Image credit: Shutterstock
By Kevin Grecksch
Whenever I start a presentation about water governance, I ask the audience if they know what the price of a litre of tap water is. Usually the room goes quiet, shoulders shrug and only a few make a guess, usually an overestimation. My next question is about the price of a litre of petrol. Within a split second, I get the right answer from the audience.
Water is indispensable, not only for humans, but for all living things. Yet our relationship with water is out of touch. In developed countries, drinking water is readily available everywhere: from the tap, the supermarket, and the corner shop. Most of us take water for granted; many do not realise just how important water really is and what we use it for. Besides drinking water, water is used in production processes, both industrial and in the food and drinks sector. We trade water in reality and virtually, we regulate water, we divert water, we pollute water, we fight over water, we rely on water to cool thermal power plants, and most importantly, water will be the medium through which climate change impacts are felt and experienced. Water can also be a threat. Floods and droughts endanger and destroy livelihoods, kills people and animals, and contributes to the spread of vector-borne diseases.
Water is an important issue, if not the most important, yet at the same time it cannot be singled out as it is part of the wider environmental story. That story tells us about the interdependencies and links between water and other sectors, such as agriculture, energy, forestry, manufacturing, and waste disposal. For example, a simple daily routine such as a hot shower involves not only the public water supply, but also relies on electricity or gas to heat up the water. Furthermore, water is a highly social issue. It is humans who make decisions about water, and who gets it and how much.
Sustainable water governance is therefore a precondition for successful climate change adaptation. Water governance describes the steering, coordination and decision-making processes of actors to govern water. This includes laws, regulations, public participation and education. A diversity of actors – policy makers, regulators, water companies, non-governmental organisations and consumers – have a role in this process. This differs from jurisdiction to jurisdiction, and legacies and path dependencies play a major role in how public water supply is institutionalised in a country.
Water governance faces challenges such as population growth, rapid urbanisation and land use changes. Climate change and its projected effects will exacerbate this. Some regions will have more water, and others less. Increasing populations will lead to questions about access and allocation. A key issue is uncertainty: we simply do not know if and when the projected effects of climate change will happen, and to what extent.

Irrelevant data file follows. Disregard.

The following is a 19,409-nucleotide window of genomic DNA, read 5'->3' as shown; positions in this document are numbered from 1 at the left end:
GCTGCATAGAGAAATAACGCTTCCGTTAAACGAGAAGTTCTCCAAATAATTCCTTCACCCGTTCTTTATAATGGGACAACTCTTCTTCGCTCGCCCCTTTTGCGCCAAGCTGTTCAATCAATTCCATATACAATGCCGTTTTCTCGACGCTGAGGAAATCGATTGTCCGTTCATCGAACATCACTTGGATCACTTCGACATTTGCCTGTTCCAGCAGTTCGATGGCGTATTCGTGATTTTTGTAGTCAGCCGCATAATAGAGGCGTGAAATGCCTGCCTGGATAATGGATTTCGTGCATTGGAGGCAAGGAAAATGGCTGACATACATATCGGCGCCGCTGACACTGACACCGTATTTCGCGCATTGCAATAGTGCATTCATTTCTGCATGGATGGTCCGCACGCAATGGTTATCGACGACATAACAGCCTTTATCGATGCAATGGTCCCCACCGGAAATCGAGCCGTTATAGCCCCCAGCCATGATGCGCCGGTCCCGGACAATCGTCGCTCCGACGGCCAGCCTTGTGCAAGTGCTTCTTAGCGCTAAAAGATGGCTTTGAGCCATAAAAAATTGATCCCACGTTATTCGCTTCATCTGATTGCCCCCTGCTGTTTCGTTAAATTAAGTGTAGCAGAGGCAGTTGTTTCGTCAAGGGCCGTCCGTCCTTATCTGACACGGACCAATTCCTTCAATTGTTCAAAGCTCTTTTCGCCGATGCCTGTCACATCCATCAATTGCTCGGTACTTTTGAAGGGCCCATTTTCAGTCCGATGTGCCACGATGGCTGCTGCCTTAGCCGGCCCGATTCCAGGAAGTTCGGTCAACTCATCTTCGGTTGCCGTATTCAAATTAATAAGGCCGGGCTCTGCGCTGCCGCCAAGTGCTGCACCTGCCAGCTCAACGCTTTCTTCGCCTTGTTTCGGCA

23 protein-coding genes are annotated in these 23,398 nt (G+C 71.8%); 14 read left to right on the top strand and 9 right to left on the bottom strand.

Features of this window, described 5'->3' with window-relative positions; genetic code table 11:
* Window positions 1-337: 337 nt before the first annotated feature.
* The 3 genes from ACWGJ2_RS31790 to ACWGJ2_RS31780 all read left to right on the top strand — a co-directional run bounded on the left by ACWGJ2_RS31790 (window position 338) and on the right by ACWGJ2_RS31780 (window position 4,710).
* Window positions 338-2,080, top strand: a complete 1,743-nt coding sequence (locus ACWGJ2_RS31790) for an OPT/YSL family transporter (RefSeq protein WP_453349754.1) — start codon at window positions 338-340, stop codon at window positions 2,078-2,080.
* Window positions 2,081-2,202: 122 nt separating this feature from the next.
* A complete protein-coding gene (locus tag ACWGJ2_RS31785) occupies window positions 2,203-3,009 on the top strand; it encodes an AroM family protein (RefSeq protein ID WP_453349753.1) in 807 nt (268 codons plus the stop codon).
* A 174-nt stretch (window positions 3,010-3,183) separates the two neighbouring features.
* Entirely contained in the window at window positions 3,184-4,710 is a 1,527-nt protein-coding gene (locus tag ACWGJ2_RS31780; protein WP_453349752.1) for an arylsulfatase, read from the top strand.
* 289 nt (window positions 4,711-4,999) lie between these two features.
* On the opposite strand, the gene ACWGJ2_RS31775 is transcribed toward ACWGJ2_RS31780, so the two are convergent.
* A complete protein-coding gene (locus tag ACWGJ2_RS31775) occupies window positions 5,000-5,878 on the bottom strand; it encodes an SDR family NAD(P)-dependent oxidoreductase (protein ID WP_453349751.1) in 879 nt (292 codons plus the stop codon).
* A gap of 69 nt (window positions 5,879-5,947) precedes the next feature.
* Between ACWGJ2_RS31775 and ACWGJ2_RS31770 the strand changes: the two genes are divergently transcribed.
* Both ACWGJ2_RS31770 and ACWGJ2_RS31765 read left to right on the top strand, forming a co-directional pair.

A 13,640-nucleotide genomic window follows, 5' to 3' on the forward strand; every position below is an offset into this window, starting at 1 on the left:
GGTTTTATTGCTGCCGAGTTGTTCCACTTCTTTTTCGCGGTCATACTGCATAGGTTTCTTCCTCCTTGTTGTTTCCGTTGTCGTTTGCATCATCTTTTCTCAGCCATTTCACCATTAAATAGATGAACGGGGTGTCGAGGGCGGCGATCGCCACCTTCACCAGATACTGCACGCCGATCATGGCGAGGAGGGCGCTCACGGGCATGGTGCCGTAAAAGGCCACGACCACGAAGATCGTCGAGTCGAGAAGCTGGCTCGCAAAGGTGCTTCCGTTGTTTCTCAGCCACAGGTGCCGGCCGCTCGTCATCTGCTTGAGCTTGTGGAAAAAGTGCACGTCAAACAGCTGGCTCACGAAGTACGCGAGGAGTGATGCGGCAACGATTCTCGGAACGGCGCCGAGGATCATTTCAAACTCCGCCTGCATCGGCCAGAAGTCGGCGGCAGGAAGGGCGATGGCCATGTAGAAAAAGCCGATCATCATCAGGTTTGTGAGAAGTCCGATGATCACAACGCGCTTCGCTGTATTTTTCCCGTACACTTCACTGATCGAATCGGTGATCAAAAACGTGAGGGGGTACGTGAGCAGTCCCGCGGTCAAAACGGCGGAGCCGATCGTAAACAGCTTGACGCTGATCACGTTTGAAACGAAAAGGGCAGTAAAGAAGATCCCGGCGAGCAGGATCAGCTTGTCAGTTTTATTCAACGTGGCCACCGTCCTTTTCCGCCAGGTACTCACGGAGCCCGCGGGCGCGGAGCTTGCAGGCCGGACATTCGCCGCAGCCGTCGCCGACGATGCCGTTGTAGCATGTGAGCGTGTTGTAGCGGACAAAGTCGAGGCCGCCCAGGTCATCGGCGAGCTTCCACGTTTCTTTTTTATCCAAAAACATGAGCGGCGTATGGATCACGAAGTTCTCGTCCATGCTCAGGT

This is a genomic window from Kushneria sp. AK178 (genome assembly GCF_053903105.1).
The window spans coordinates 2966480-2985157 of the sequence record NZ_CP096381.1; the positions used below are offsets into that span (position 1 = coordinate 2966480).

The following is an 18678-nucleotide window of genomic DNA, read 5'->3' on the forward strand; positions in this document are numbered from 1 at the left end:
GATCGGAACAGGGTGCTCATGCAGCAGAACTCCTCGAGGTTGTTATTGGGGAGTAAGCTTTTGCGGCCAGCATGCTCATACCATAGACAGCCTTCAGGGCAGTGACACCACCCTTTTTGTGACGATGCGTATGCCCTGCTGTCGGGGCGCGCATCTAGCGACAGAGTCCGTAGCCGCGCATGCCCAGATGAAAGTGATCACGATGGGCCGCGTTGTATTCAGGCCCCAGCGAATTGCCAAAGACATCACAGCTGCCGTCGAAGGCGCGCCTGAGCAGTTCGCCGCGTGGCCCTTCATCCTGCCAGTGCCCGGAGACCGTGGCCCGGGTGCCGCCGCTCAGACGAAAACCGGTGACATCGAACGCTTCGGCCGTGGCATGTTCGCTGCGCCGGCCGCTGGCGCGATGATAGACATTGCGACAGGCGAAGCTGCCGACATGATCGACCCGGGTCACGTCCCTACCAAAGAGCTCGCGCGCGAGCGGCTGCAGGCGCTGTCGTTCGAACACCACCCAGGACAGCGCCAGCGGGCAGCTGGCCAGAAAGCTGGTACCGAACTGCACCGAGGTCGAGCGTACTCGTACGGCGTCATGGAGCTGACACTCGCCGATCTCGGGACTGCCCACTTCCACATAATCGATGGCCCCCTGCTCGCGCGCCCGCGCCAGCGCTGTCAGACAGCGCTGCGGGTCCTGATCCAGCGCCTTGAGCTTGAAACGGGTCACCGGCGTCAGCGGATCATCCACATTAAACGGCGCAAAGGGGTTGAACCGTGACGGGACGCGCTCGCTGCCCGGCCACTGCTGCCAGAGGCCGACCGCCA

In the context of climate change, the term ‘adaptive water governance’ is frequently used. What this means is that water governance needs to be flexible in order to adapt to uncertainties. Legislation and policies should not be set in stone, but reviewed at regular intervals to account for the latest research results or practical experiences. In some cases we need to be able to overcome current water policies and opt for new approaches. Cape Town’s threat of a “day-zero” in 2018, where all taps would be turned off, led to drastic policy changes, which subsequently led to massive reductions in daily water consumption by the general public and businesses.
Flexibility also means to cater for the different projected impacts of climate change across the world. This includes taking into account geographical, regional, social and cultural characteristics, and should result in tailor-made adaptation strategies. Public participation from the very beginning of a process, and not just to legitimise the outcome, should be an inherent part of adaptive water governance. Unfortunately, the latter is also one of the greatest challenges. Who are the stakeholders who should take part? Do they have enough staff and financial resources at their disposal?
Another key issue to overcome is the “silo-mentality” we still find in environmental governance. While the scientific consensus is clear about the need to look at an issue like water in an integrated way, in reality we often find a “silo-mentality”. This refers to the non-collaboration across policy sectors, for instance among water, urban planning, agriculture and energy. Even within water governance, we often find that flooding and drought policy teams operate separately from each other and are not looking at the issue from an integrated perspective.
Water governance is a challenging task, but there are many positive and promising examples, policies, and approaches available. Some great examples are the catchment-based-approaches, which look at a river catchment as a whole. Or in the Netherlands we find “water-squares”, public places shaped like a bath tub that function both as a playground and as a retention area for overflow water after a heavy rain event. It is those co-benefits, being good for climate change adaptation as well as fulfilling another function such as recreation, creating jobs, or restoring wildlife, that are key.
We do not only drink water, but we swim in water, we sail or row on water, we walk along rivers, canals and lakes. We cherish water in various ways, but often neglect its social and cultural value at the same time. Tackling this is a key challenge for water governance in the future.
Kevin Grecksch is a British Academy Postdoctoral Fellow at the Centre for Socio-Legal Studies in the Faculty of Law. He is a social scientist who specialises in water governance and climate change adaptation.